Student Disability Services also provides support for students with a wide range of impairments, both visible and invisible, to succeed and excel at the University. For more information and contact details, please visit the Student Disability Services’ website

Special Circumstances

If your ability to complete assessed coursework is affected by illness or other personal circumstances outside of your control, contact a member of teaching staff as soon as possible before the assessment is due.

If your personal circumstances significantly affect your performance, or preparation, for an exam or eligible written test, refer to the University’s aegrotat or compassionate consideration page

This should be done as soon as possible and no later than seven days after the affected test or exam date.

Learning Continuity

In the event of an unexpected disruption, we undertake to maintain the continuity and standard of teaching and learning in all your courses throughout the year. If there are unexpected disruptions the University has contingency plans to ensure that access to your course continues and course assessment continues to meet the principles of the University’s assessment policy. Some adjustments may need to be made in emergencies. You will be kept fully informed by your course co-ordinator/director, and if disruption occurs you should refer to the university website for information about how to proceed.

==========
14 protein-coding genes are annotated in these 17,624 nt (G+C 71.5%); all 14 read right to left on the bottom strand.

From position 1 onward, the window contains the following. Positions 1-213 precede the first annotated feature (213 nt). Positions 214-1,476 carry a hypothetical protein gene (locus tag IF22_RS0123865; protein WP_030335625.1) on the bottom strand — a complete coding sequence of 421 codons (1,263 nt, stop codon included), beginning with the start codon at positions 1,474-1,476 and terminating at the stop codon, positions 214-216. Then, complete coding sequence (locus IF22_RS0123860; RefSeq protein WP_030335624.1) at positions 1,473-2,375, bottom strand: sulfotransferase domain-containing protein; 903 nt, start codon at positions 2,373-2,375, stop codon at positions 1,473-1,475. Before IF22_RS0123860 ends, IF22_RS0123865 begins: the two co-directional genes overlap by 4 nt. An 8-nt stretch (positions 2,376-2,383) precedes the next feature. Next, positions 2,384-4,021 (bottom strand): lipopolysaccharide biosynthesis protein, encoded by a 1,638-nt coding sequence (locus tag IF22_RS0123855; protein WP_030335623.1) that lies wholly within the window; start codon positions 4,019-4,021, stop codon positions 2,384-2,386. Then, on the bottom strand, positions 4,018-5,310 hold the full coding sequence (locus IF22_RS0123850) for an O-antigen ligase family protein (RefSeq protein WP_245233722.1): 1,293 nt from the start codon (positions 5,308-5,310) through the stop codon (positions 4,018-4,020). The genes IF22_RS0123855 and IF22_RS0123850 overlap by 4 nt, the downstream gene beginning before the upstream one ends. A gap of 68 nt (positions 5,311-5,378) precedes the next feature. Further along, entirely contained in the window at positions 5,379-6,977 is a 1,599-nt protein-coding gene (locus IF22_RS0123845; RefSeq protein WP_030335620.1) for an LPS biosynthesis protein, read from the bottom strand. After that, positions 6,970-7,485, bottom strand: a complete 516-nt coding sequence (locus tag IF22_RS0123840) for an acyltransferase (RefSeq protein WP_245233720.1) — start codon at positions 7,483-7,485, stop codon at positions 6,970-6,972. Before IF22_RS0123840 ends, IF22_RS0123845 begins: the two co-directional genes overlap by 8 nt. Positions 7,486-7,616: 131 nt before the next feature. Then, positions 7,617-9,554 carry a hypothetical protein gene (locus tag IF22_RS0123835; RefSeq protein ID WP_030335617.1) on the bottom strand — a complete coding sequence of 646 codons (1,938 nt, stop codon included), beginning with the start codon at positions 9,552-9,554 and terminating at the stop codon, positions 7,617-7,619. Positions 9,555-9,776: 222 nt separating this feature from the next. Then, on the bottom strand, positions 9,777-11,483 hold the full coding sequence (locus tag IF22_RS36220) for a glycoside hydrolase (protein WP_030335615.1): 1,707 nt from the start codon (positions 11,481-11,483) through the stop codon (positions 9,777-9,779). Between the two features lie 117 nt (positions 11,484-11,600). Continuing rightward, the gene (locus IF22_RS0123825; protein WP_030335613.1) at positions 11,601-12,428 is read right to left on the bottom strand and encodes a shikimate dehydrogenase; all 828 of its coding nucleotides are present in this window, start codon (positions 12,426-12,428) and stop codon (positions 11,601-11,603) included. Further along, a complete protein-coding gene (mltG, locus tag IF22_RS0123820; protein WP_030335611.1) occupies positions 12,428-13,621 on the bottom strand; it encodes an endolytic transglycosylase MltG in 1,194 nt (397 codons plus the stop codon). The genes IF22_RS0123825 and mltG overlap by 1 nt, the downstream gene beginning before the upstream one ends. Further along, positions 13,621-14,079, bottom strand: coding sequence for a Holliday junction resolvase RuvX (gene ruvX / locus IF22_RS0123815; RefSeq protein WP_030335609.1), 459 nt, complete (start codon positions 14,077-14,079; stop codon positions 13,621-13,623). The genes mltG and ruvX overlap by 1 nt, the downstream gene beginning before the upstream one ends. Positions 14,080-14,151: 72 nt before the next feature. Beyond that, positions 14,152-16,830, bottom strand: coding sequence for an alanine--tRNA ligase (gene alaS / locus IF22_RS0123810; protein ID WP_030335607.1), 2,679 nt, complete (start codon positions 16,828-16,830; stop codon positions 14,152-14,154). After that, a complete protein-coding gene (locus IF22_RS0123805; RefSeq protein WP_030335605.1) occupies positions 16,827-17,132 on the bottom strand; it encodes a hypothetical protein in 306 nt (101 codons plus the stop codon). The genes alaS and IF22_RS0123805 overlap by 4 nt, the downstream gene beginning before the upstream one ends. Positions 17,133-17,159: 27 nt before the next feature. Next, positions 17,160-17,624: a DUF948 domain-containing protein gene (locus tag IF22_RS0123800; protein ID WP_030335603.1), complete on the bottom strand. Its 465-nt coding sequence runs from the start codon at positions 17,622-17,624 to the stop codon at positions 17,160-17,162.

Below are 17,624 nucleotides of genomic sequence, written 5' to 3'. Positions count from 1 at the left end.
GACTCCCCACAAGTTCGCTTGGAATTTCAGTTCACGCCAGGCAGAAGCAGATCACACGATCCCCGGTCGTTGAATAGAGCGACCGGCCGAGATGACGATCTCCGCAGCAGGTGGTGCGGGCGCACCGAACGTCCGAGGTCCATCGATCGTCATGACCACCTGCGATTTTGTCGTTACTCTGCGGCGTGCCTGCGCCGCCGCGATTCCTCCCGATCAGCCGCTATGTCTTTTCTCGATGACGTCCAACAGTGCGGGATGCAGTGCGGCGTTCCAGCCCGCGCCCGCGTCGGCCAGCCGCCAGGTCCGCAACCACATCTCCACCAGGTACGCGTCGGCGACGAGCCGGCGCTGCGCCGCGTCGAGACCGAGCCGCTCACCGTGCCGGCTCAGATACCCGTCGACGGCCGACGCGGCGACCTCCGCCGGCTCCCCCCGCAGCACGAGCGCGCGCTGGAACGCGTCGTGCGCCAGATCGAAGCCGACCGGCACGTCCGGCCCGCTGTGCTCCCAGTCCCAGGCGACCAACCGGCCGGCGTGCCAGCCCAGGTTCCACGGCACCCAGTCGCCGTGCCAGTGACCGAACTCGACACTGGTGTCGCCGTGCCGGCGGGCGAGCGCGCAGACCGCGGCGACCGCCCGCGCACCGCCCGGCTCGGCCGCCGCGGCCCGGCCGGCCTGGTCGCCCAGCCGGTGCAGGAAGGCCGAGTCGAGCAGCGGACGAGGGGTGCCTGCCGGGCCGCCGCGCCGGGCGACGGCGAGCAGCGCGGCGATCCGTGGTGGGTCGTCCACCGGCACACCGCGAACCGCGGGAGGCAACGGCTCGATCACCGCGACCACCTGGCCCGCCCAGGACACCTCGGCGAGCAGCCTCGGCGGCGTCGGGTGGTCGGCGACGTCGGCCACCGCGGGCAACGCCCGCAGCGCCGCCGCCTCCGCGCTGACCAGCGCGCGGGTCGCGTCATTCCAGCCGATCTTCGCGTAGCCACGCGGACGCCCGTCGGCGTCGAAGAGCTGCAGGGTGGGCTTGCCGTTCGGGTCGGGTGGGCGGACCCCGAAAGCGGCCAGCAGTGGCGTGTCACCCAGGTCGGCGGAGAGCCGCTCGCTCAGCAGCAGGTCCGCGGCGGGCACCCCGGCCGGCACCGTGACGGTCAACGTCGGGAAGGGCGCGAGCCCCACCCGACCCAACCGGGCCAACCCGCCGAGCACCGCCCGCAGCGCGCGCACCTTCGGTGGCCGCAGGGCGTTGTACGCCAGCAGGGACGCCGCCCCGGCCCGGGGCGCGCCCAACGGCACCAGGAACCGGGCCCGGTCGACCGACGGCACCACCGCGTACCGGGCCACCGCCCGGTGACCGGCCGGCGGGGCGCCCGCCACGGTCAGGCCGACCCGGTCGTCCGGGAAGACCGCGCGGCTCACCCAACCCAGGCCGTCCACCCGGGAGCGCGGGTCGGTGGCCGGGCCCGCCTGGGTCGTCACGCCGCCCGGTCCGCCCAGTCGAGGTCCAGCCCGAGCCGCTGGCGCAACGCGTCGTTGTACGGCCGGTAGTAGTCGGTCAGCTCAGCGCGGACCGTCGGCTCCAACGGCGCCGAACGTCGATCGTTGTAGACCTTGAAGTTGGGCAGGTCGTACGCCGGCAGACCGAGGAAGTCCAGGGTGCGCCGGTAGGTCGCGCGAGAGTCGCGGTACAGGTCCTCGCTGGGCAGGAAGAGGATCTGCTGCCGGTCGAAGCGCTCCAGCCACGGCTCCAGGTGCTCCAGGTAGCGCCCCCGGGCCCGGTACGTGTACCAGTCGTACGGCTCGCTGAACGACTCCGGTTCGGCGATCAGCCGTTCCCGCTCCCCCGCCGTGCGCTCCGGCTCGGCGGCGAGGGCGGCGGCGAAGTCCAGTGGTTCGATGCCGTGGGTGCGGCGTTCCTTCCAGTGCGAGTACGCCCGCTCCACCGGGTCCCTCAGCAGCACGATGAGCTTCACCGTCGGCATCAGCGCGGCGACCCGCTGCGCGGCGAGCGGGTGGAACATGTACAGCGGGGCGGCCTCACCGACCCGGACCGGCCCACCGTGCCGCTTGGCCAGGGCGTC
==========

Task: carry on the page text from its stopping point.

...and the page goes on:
The delivery mode may change depending on COVID restrictions. Any changes will be communicated through Canvas.

Student Charter and Responsibilities

The Student Charter assumes and acknowledges that students are active participants in the learning process and that they have responsibilities to the institution and the international community of scholars. The University expects that students will act at all times in a way that demonstrates respect for the rights of other students and staff so that the learning environment is both safe and productive. For further information visit Student Charter


Elements of this outline may be subject to change. The latest information about the course will be available for enrolled students in Canvas.

In this course students may be asked to submit coursework assessments digitally. The University reserves the right to conduct scheduled tests and examinations for this course online or through the use of computers or other electronic devices. Where tests or examinations are conducted online remote invigilation arrangements may be used. In exceptional circumstances changes to elements of this course may be necessary at short notice. Students enrolled in this course will be informed of any such changes and the reasons for them, as soon as possible, through Canvas.

Published on 31/10/2023 10:51 a.m.